Medical Negligence Examples of Surgical Negligence Compensation
16 January 2018
As a continuation of our guide to medical negligence claims related to surgery, our senior Medical Negligence Solicitor, Daniel Comerford, examines 2 successful NHS medical negligence cases involving negligent surgery:
- The case of Miss C
- The case of Master P
Using these NHS medical negligence claims cases as examples, Daniel explains that sometimes significantly worse injuries caused by medical negligence do not result in significantly more compensation for the patient.
1. Miss C’s Negligent Surgery (2014)
Miss C suffered with an ongoing nasal obstruction. When she was 11 years old when she was admitted to hospital for an elective procedure to:
- Remove her tonsils (tonsillectomy)
- Remove her adenoids (adenoidectomy)
- Pass a probe (diathermy) emitting heat energy just below the surface of the turbinate bones to shrink these (sub-mucosal diathermy to inferior turbinates).
The procedure itself was uneventful. At the end of the procedure, the surgeon withdrew the diathermy needle out of Miss C’s nostrils. Unfortunately the diathermy was still engaged whilst it was withdrawn and, as a result, emitted heat energy causing burns to both nostrils.
Miss C was treated in a burns unit and underwent reconstructive surgery 4 months after the negligence. Miss C was left with a scar to the right nostril measuring around 1mm and no scar could be seen to the left nostril.
Miss C instructed specialist Medical Negligence Solicitors who advised her on bringing an NHS medical negligence claim and helped her secure a compensation payout of £9,159.
2. Master P’s Negligent Surgery (2013)
Master P suffered an inadvertent laceration to his neck at birth as a result of the improper use of forceps. P was delivered with the use of forceps. The laceration was 3-5cm long on the right side of his neck. The laceration was full thickness through the subcutaneous layer, revealing the muscle below.
Master P underwent closure of the wound under general anaesthesia the following day. He was left with a permanent, visible scar that was approximately 5.5cm long. The scar was quite visible as it had adhered to the underlying muscle, causing it to dimple when he moved his head. During the next one to two years, he would require revision surgery under general anaesthetic to excise the scar and remove its tethering to the underlying muscle.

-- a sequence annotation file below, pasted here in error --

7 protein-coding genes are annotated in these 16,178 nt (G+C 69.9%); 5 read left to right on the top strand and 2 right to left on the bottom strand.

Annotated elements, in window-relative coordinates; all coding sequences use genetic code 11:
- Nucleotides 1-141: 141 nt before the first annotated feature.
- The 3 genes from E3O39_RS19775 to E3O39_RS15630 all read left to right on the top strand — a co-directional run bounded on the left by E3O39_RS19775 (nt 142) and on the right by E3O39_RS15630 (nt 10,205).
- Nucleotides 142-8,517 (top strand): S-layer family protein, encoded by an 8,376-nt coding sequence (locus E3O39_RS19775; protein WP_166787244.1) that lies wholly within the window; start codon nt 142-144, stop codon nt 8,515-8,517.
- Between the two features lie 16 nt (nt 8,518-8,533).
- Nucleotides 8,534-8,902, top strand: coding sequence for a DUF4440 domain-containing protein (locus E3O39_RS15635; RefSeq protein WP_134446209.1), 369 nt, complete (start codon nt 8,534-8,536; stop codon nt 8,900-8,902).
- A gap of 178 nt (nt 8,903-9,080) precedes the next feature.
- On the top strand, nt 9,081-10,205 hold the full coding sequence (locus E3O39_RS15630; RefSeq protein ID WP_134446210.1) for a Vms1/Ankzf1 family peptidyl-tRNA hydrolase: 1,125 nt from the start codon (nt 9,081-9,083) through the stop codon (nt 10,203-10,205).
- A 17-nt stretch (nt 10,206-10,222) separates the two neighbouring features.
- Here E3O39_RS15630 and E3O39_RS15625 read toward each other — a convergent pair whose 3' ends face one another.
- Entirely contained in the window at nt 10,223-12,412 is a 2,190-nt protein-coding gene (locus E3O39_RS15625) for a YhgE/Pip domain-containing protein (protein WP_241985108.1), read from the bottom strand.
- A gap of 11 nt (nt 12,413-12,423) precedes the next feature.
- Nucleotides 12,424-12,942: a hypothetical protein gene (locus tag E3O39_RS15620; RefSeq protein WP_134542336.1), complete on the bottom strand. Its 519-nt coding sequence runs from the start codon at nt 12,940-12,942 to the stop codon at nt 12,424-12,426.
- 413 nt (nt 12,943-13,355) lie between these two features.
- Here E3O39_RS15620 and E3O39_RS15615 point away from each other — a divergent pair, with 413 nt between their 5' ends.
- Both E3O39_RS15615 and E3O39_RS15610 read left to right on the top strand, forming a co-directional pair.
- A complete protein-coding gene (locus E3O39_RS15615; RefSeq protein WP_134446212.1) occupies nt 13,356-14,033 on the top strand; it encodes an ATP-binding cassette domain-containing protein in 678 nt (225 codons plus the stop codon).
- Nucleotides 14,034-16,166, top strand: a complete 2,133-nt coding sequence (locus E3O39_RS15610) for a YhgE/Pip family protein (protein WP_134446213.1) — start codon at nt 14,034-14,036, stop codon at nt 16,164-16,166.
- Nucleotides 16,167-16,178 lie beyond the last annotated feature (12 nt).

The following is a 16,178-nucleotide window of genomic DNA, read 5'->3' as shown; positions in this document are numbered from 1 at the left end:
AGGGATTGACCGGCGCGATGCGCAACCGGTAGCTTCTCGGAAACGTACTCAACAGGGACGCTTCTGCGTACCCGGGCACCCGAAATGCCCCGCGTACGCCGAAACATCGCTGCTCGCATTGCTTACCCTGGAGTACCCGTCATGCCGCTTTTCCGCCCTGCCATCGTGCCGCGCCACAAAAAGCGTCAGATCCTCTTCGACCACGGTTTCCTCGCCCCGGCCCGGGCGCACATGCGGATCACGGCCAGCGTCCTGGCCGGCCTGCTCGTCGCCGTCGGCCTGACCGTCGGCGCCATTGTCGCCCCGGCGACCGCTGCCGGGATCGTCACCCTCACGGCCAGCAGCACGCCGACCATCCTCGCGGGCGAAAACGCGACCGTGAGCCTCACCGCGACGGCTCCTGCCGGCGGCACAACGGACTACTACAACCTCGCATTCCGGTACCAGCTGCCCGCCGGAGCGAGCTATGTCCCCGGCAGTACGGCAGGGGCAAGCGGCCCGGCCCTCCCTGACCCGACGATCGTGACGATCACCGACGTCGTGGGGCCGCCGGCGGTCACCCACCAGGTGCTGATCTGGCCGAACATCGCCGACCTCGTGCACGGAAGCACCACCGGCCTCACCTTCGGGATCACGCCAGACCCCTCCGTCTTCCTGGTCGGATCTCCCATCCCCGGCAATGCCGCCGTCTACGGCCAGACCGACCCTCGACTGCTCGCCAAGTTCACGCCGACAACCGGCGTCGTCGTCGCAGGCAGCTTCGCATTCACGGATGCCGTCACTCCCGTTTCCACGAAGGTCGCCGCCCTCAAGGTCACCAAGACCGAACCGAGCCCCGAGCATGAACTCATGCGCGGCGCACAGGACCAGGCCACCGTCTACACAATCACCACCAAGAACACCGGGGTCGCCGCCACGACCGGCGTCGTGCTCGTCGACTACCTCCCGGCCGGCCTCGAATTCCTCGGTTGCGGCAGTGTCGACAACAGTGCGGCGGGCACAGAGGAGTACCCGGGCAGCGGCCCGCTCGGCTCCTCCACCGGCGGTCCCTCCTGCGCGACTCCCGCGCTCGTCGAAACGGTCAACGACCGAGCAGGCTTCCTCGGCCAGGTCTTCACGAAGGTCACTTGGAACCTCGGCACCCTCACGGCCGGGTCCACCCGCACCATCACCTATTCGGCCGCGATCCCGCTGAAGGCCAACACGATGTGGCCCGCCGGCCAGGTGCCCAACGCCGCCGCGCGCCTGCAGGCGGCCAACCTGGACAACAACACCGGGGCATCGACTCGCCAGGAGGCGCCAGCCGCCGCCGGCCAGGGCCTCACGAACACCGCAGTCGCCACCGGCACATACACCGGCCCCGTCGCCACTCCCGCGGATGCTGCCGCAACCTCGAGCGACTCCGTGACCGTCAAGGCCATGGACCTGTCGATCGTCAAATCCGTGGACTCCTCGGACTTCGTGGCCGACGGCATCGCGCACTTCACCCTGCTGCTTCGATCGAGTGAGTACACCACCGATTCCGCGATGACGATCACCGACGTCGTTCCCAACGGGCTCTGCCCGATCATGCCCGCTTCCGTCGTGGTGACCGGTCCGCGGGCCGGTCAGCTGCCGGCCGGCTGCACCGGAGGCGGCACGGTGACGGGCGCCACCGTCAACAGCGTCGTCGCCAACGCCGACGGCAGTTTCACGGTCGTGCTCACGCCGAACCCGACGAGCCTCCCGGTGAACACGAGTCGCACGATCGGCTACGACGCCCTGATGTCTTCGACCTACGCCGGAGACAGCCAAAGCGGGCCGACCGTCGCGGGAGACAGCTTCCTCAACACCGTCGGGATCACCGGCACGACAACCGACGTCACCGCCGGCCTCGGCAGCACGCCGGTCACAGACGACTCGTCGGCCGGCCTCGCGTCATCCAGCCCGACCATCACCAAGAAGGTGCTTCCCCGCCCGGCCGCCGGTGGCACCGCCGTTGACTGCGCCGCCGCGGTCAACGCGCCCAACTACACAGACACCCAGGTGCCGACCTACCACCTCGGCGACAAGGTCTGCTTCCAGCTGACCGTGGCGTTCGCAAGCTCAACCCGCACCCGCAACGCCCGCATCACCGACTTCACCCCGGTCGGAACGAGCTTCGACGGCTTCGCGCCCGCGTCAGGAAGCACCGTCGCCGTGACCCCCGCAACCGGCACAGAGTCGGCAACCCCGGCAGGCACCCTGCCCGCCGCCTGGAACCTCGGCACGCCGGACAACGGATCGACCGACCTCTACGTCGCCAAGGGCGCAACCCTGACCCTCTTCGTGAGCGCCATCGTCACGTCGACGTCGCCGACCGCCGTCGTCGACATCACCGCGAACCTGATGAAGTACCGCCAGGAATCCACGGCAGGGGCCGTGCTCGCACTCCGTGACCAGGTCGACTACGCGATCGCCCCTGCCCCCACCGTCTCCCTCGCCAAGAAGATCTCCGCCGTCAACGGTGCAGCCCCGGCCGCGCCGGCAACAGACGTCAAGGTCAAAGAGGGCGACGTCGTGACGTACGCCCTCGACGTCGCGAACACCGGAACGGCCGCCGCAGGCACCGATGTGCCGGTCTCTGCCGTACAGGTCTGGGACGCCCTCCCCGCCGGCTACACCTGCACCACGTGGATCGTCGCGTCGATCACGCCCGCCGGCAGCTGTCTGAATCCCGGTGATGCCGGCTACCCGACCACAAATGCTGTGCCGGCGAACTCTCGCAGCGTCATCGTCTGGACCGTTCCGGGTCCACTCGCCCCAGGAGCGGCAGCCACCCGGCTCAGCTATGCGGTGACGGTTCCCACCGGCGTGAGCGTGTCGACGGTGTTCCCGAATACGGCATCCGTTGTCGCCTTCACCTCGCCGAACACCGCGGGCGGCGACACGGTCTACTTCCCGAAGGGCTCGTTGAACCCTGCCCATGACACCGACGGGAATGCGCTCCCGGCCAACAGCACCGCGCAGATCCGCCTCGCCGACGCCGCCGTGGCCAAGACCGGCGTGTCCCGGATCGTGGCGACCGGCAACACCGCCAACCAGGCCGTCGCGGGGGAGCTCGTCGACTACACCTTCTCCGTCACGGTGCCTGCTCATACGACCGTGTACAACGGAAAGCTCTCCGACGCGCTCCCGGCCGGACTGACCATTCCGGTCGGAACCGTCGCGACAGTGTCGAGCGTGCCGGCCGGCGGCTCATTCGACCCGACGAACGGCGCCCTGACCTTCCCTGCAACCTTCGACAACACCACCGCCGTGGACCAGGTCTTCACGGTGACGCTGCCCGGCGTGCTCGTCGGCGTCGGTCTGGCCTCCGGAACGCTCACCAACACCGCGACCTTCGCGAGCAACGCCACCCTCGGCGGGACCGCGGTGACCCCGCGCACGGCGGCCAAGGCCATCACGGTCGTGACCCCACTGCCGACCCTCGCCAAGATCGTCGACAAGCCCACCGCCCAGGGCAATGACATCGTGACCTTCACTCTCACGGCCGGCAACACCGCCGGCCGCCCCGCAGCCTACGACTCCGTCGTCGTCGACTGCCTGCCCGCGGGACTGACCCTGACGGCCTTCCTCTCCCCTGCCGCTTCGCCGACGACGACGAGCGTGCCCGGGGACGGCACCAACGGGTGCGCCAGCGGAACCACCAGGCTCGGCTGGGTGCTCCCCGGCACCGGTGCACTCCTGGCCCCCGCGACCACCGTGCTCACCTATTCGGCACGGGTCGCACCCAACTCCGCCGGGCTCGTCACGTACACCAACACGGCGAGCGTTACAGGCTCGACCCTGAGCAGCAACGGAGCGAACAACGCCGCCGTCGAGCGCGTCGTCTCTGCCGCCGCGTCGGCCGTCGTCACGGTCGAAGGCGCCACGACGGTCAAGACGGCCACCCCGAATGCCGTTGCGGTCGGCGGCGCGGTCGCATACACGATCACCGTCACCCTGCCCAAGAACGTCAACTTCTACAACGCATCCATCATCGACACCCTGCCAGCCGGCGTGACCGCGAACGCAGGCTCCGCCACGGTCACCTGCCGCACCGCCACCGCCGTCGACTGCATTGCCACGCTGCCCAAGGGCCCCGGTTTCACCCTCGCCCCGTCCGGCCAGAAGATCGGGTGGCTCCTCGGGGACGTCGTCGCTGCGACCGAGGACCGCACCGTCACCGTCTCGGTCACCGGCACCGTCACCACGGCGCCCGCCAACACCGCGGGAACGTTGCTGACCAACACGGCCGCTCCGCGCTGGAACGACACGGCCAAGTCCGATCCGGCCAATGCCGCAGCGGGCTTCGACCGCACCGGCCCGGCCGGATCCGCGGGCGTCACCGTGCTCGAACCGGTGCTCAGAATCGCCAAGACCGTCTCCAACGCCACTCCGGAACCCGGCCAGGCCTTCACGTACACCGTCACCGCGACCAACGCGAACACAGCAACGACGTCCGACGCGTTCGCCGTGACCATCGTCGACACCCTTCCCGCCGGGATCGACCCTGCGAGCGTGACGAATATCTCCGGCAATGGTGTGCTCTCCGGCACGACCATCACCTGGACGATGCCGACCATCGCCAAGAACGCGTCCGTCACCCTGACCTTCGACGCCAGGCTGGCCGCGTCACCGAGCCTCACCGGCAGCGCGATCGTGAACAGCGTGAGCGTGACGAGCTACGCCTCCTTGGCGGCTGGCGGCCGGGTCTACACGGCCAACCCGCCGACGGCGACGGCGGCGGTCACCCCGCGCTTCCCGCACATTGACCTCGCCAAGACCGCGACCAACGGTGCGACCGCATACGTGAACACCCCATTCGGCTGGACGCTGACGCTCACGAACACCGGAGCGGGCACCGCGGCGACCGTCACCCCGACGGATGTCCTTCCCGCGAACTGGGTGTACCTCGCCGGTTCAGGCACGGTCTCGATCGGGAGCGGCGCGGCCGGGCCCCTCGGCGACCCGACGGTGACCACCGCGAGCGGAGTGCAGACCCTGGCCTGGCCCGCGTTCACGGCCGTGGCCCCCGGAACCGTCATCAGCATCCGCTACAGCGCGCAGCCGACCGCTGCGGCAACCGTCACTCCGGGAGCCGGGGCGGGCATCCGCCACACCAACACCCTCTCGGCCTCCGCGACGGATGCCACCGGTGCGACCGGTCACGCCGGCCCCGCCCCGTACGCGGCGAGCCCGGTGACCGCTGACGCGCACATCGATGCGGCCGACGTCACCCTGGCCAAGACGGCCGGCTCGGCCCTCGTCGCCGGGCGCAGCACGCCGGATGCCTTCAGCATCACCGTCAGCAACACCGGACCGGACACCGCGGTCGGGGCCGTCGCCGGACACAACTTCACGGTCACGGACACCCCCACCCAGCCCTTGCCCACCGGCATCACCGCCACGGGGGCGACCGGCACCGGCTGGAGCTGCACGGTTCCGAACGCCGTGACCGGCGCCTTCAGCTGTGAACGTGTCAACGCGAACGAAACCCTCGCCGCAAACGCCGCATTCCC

The judge awarded General Damages of £11,500.
In our Medical Negligence Claims Guide we looked at the 2 different components of compensation and the different factors that affect how much medical negligence compensation is paid. In our review of these cases we are only looking at general damages.
Both of the above medical negligence cases involve young people left with scarring. Both claims settled for very similar amounts however there are a number of factors that, at first glance, would point towards Master P being entitled to more compensation than Miss C:
- Master P’s scarring was 5.5 cm, Miss C’s was only 1mm (Master P’s scarring was over 50 times the length of Miss C’s)
- Master P’s scarring was very noticeable but Miss C’s wasn’t
- Master P underwent 2 further procedures under general anesthetic as a result of the negligence whereas Miss C only underwent 1
- Because of their ages at the time of injury, Master P will live with the scar for longer than Miss C
Surprisingly, the reason Master P did not recover significantly more compensation than Miss C was simply because he is male. By way of example, the tariff system for these damages in 2013 was as follows:
|Extent of facial disfigurement||Range for males||Range for females|
|Very Severe Scarring||£24,090 to £53,075||£39,160 to £78,650|
|Less Severe Scarring||£14,520 to £24,310||£24,350 to £39,160|
|Significant Scarring||£7,370 to £14,520||£14,520 to £24,310|
|Less Significant Scarring||£3,190 to £7,370||£3,190 to £11,110|
|Trivial Scarring||£1,375 to £2,860||£1,375 to £2,860|
Until recently, in medical negligence cases involving scarring, females would recover more for the same injuries. Happily, the Judicial College (who issues the guidelines for general damages) now suggest that the distinction between male and female can no longer be justified and, as a result, the different ranges have now been merged.
Hopefully the above illustrates some of the difficulties involved in calculating how much medical negligence compensation a client should recover and why it is essential to instruct a specialist Medical Negligence Solicitor to help you navigate the claims process.
At Co-op Legal Services our client’s information always remains confidential. The above cases were not dealt with by our Medical Negligence Solicitors but were reported in the Personal Injuries Quantum Database of Lawtel.